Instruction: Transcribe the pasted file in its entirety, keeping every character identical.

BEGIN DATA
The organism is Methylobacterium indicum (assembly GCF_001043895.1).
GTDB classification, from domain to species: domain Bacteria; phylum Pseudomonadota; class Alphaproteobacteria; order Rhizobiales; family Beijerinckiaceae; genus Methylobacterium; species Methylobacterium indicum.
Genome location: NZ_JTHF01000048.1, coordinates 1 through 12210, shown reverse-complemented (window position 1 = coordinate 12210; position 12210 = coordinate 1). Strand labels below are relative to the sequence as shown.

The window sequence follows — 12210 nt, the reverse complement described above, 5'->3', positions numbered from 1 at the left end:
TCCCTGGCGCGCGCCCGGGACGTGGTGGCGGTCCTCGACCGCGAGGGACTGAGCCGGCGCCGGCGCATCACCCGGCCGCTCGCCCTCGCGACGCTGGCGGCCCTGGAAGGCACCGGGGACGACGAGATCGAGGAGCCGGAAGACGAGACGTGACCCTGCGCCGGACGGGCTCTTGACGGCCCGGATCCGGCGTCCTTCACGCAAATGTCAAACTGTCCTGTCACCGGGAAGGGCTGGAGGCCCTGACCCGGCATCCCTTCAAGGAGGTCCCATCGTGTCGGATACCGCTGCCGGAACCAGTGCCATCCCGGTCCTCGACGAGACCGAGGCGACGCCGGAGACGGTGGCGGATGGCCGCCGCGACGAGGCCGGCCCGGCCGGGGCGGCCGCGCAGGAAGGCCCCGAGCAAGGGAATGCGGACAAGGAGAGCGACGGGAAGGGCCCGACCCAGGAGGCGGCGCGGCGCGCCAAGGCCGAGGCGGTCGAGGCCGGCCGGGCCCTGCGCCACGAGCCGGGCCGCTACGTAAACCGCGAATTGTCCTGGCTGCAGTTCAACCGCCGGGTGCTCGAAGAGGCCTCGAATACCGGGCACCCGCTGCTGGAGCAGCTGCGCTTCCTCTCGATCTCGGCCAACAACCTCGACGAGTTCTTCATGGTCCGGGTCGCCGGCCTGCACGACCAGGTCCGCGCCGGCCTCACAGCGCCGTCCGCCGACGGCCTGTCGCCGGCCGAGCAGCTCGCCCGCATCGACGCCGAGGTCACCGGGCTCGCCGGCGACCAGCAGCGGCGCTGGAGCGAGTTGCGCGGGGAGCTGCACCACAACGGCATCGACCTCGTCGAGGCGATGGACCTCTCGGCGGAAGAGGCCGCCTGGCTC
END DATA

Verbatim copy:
The organism is Methylobacterium indicum (assembly GCF_001043895.1).
GTDB classification, from domain to species: domain Bacteria; phylum Pseudomonadota; class Alphaproteobacteria; order Rhizobiales; family Beijerinckiaceae; genus Methylobacterium; species Methylobacterium indicum.
Genome location: NZ_JTHF01000048.1, coordinates 1 through 12210, shown reverse-complemented (window position 1 = coordinate 12210; position 12210 = coordinate 1). Strand labels below are relative to the sequence as shown.

The window sequence follows — 12210 nt, the reverse complement described above, 5'->3', positions numbered from 1 at the left end:
TCCCTGGCGCGCGCCCGGGACGTGGTGGCGGTCCTCGACCGCGAGGGACTGAGCCGGCGCCGGCGCATCACCCGGCCGCTCGCCCTCGCGACGCTGGCGGCCCTGGAAGGCACCGGGGACGACGAGATCGAGGAGCCGGAAGACGAGACGTGACCCTGCGCCGGACGGGCTCTTGACGGCCCGGATCCGGCGTCCTTCACGCAAATGTCAAACTGTCCTGTCACCGGGAAGGGCTGGAGGCCCTGACCCGGCATCCCTTCAAGGAGGTCCCATCGTGTCGGATACCGCTGCCGGAACCAGTGCCATCCCGGTCCTCGACGAGACCGAGGCGACGCCGGAGACGGTGGCGGATGGCCGCCGCGACGAGGCCGGCCCGGCCGGGGCGGCCGCGCAGGAAGGCCCCGAGCAAGGGAATGCGGACAAGGAGAGCGACGGGAAGGGCCCGACCCAGGAGGCGGCGCGGCGCGCCAAGGCCGAGGCGGTCGAGGCCGGCCGGGCCCTGCGCCACGAGCCGGGCCGCTACGTAAACCGCGAATTGTCCTGGCTGCAGTTCAACCGCCGGGTGCTCGAAGAGGCCTCGAATACCGGGCACCCGCTGCTGGAGCAGCTGCGCTTCCTCTCGATCTCGGCCAACAACCTCGACGAGTTCTTCATGGTCCGGGTCGCCGGCCTGCACGACCAGGTCCGCGCCGGCCTCACAGCGCCGTCCGCCGACGGCCTGTCGCCGGCCGAGCAGCTCGCCCGCATCGACGCCGAGGTCACCGGGCTCGCCGGCGACCAGCAGCGGCGCTGGAGCGAGTTGCGCGGGGAGCTGCACCACAACGGCATCGACCTCGTCGAGGCGATGGACCTCTCGGCGGAAGAGGCCGCCTGGCTC